Journal of Cardiovascular Translational Research

, Volume 2, Issue 1, pp 126–129

Peri-infarct Pacing with CRT in the Early Postinfarct Phase to Attenuate Long-term Remodeling

Authors

    • The Christ Hospital Heart and Vascular CenterThe Ohio Heart and Vascular Center
    • Outcomes ResearchThe Christ Hospital Heart and Vascular Center
  • Wojciech Mazur
    • The Christ Hospital Heart and Vascular CenterThe Ohio Heart and Vascular Center
  • Santosh G. Menon
    • The Christ Hospital Heart and Vascular CenterThe Ohio Heart and Vascular Center
  • Edward J. Schloss
    • The Christ Hospital Heart and Vascular CenterThe Ohio Heart and Vascular Center
  • Theodore Chow
    • The Christ Hospital Heart and Vascular CenterThe Ohio Heart and Vascular Center
  • Dean J. Kereiakes
    • The Christ Hospital Heart and Vascular CenterThe Ohio Heart and Vascular Center
Article

DOI: 10.1007/s12265-008-9059-4

Cite this article as:
Chung, E.S., Mazur, W., Menon, S.G. et al. J. of Cardiovasc. Trans. Res. (2009) 2: 126. doi:10.1007/s12265-008-9059-4

Abstract

Deleterious left ventricular remodeling routinely occurs after myocardial infarction (MI) and novel strategies to attenuate this phenomenon may prove valuable. Here, we describe the potential role of left ventricular (LV) peri-infarct pacing (delivered via biventricular pacemakers) to reduce post-MI remodeling. Regional wall stress in the infarcted area is predictive of remodeling and therefore represents a potential therapeutic target. Using an intrinsic property of pacing to reduce stress and work at the pacing site, there are animal data to suggest that long-term peri-infarct pacing can have a salutary effect on cardiac structure after MI. This concept was tested in a pilot human study, suggesting attenuation of ventricular dilation in post-MI patients treated with LV pacing compared with control. To further characterize this concept, a 110-patient, multicenter, randomized Prevention of Myocardial Enlargement and Dilatation post-Myocardial Infarction Study (MENDMI) has completed enrollment. Inclusion criteria included anterior MI, QRS < 120 ms, ejection fraction ≤ 35%, CPK > 2,000, and wall motion abnormalities in at least five of 16 segments. MENDMI will help to determine whether chronic application of peri-infarct pacing provides structural and clinical benefits and will help in the design of further investigations to modify postinfarction ventricular remodeling.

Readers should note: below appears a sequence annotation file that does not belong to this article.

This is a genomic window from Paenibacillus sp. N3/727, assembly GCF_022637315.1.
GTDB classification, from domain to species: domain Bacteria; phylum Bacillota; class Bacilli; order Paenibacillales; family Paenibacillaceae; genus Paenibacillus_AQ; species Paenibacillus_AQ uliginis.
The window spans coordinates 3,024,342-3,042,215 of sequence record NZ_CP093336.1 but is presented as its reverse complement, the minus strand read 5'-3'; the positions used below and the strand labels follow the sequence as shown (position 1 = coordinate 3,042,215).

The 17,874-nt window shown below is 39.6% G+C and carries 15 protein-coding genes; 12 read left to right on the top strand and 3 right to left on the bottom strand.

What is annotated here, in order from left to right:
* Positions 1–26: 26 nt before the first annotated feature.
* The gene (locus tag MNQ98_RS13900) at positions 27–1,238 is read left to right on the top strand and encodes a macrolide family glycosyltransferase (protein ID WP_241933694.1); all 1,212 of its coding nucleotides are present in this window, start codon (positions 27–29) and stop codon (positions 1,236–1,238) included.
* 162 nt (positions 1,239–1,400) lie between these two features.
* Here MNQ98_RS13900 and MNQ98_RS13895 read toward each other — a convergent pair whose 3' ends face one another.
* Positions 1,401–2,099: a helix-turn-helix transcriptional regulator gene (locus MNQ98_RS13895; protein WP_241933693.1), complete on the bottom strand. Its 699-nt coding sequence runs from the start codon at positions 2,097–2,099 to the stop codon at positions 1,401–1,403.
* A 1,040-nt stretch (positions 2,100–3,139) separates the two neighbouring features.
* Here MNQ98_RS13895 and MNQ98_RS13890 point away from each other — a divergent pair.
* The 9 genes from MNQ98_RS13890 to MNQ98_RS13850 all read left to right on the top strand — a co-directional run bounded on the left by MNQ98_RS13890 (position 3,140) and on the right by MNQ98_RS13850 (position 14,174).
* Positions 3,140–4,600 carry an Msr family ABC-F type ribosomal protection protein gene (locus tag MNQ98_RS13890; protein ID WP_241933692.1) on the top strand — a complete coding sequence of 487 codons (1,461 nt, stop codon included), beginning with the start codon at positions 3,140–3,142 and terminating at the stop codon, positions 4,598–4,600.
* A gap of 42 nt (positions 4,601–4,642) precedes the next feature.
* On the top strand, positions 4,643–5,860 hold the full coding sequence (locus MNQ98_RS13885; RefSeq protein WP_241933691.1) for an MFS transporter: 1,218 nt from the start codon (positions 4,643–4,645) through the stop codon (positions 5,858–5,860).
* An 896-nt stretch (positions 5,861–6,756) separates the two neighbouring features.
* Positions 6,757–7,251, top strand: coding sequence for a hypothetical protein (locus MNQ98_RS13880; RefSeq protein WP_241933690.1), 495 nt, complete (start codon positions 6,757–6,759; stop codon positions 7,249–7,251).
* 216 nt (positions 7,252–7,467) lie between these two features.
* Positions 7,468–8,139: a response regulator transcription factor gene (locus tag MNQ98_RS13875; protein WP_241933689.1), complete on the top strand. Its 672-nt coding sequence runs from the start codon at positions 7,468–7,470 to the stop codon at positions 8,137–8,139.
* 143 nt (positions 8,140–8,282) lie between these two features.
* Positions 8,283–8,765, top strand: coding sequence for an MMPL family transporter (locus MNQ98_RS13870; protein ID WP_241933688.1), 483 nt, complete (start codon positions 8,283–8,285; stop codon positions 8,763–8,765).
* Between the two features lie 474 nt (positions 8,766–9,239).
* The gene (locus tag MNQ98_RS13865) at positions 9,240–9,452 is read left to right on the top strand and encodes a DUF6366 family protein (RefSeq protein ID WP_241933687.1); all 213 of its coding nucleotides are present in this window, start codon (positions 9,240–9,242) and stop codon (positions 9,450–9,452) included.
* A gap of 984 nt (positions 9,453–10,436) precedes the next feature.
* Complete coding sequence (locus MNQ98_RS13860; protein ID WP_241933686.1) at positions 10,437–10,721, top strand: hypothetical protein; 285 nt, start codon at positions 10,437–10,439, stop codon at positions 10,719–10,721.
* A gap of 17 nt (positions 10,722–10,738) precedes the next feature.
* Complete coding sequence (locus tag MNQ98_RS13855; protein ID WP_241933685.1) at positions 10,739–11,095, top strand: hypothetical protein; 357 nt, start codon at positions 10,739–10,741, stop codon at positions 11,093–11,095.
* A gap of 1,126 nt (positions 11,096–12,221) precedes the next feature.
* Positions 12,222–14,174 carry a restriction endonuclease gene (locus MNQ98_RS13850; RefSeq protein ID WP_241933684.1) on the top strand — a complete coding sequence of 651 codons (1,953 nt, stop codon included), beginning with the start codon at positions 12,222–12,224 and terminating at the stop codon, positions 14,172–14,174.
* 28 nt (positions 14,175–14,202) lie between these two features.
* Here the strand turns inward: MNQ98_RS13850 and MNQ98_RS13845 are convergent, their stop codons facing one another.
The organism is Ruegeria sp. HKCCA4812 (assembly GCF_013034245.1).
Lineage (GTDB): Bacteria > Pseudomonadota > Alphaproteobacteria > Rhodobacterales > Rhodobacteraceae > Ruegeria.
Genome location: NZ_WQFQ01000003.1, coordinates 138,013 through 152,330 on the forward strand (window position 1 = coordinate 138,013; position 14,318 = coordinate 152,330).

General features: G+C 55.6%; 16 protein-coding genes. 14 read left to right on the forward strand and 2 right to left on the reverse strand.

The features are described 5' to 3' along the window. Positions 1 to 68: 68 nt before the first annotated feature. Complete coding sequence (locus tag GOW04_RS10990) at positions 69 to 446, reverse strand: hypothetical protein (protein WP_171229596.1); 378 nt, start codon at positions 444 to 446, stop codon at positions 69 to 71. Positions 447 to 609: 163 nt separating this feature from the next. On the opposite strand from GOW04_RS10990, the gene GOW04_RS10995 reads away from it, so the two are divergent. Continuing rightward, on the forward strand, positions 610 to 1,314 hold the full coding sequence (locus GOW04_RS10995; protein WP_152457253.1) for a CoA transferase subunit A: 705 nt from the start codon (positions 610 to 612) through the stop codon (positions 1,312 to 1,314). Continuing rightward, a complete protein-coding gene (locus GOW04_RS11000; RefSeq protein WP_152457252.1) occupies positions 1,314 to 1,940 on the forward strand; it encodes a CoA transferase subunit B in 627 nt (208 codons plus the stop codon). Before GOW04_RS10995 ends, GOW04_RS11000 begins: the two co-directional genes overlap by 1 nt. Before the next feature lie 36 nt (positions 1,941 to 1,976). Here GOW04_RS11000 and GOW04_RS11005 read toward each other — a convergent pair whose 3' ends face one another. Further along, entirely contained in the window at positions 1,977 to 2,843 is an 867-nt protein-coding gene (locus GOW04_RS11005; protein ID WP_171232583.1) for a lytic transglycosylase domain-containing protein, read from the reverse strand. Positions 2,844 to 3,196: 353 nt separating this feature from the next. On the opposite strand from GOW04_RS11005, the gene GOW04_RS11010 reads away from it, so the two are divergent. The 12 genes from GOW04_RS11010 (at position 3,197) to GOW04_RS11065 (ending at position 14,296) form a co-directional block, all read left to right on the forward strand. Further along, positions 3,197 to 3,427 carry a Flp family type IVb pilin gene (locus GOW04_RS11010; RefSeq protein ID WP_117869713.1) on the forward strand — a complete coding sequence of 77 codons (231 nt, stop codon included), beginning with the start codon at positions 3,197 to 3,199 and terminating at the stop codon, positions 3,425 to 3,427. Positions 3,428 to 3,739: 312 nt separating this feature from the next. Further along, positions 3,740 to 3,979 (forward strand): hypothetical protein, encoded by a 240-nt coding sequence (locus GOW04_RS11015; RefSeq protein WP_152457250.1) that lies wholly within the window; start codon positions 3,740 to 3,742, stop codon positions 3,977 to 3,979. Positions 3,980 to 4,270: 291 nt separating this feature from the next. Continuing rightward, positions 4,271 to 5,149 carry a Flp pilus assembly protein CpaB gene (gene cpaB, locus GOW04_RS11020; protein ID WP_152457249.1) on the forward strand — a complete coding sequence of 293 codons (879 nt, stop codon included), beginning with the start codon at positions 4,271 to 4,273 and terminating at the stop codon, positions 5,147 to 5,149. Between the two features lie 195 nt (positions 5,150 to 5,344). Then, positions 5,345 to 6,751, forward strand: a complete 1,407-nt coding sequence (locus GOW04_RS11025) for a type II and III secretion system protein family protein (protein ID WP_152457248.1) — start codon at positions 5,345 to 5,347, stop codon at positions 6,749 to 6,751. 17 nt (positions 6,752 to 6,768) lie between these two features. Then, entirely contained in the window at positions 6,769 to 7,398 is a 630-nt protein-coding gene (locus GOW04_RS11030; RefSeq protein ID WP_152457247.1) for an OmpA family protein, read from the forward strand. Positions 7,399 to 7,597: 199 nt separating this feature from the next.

Keywords

Remodeling LV Pacing Biventricular Pacing Heart Failure Transmural Stress

Copyright information

© Springer Science+Business Media, LLC 2008